Teething is a common cause of discomfort in babies between the ages of 6 and 24 months. However, is teeth cutting as big a deal as some parents make it out to be?
Here, we bring you a list of science-based teething remedies as well as all you need to know about infantile teeth cutting.
In this article:
When do babies teeth start coming in?
Children are born with all 20 of their baby teeth below their gums. These teeth will slowly emerge till a child is around 3 years old. Check out the ADA’s primary tooth development chart to see the estimated time of emergence for baby teeth.
Next are the two top front teeth, or upper incisors. After that, the lateral incisors then the canines emerge. Then, little ones must deal with the appearance of their upper molars.
These usually arrive between 14 and 18 months. Finally, second molars come in when babies are aged between 25 and 33 months. All of your baby’s teeth should be in place by the time they are 30 months old.
With that said, each child is different. Some are born with teeth, with others growing them in the weeks following birth.
Be on the lookout for the tell-tale signs of teething, you just never know when your child’s pearly whites are going to surface!
Signs that your baby may be teething
Research has found that infants experience a wide range of symptoms caused by tooth eruption. However, in a recent study, no more than 35% of teething infants experienced the same symptoms.3pubmed.gov
That means that each child’s response to tooth emergence is going to be slightly different. The most common symptoms include:
- Crying/irritability: Babies often whine to let their parents know they need something. However, a teething baby may fuss even when their most obvious needs are met.
- Red swollen gums: Take a look inside your little one’s mouth. An obvious sign of teething is red or inflamed gums.
- Wakefulness: The pain from teething often keeps little ones up at night. While pain and discomfort may cause your child to wake more regularly, you mustn’t play a part in disrupting their sleep schedule.
- Biting/gnawing: Has your baby developed an unrelenting case of pica? Their sudden preference to chew on everything in sight (including mom and dad) may be a sign that they are cutting teeth.
- Drooling: Teething can sometimes send the saliva glands into overdrive. If you notice your child’s mouth, cheeks, chin, and neck are constantly moist, take care to wipe them down regularly.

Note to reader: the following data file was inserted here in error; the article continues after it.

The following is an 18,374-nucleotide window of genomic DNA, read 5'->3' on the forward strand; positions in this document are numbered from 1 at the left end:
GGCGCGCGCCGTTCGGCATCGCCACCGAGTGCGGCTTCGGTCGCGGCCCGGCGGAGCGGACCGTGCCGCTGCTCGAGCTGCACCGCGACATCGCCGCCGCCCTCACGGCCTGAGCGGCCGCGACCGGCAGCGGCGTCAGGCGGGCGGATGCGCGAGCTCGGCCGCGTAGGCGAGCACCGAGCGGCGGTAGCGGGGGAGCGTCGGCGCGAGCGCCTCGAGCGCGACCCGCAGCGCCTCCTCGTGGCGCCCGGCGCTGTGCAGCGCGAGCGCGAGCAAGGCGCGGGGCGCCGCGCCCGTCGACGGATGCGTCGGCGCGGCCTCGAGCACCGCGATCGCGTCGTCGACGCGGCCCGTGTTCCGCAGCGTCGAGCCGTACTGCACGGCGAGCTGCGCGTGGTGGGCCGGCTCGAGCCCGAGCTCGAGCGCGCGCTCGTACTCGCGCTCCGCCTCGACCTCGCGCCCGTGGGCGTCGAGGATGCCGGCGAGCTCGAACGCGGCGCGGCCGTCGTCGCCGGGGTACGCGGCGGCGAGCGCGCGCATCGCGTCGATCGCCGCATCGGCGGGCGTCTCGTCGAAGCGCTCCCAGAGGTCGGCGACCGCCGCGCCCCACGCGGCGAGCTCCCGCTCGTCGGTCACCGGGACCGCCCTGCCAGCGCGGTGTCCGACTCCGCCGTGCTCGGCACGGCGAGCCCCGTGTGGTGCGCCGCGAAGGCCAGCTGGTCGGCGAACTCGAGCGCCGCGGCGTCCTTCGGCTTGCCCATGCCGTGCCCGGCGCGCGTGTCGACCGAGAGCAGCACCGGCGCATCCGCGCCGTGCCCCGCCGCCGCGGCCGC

- Facial rash: Teeth rashes may develop when excess saliva is left to dry on a baby’s skin.4healthline.com
- Decreased appetite: One of the most common side effects of teething is a loss of appetite. Many babies avoid solid, acidic foods when the inside of their mouths are feeling sore.
- Coughing: An overload of saliva and mucus can cause a baby to develop a slight cough.
- Ear pulling: Scientists have yet to find a correlation between ear tugging and teething. However, many parents say their children develop this sort of habit when they are cutting teeth. It’s important that parents contact their pediatrician when they witness their child tugging at their ears, as this is also a symptom of ear infections.
- Gum rubbing: If your baby is constantly pulling at their gums, there’s a good chance the cause will be tooth eruption.
Many people falsely link diarrhea, vomiting, and low-grade fevers with tooth emergence. However, these are not related. Consult your child’s pediatrician if they experience symptoms other than the ones listed above.
7 tips for soothing a teething baby
Tooth eruption takes about eight days from start to finish.
5betterhealth.vic.gov.au With 20 teeth in the mouth, that equates to nearly 160 days of potential discomfort. However, it’s worth noting that teeth usually emerge in pairs. Some babies are even born with one or more teeth already in their mouths.
Here are seven tips for soothing a teething baby:
1. Offer them a teething ring/toys
Teething rings and toys are excellent tools for soothing sore gums. Teething rings and toys are safe, clean items designed to handle repetitive chewing and gnawing.
Make sure to choose a teething ring that’s free from BPA, phthalates, lead, and other dangerous chemicals. While many parents freeze their little one’s teething rings, doctors say that frozen teething toys may cause a baby to develop frostbite.
What’s more, due to expansion, the liquid-filled teething rings could break apart while being frozen. According to MedlinePlus, parents should give their baby a solid teething toy, or a cold apple, rather than a liquid-filled teething ring.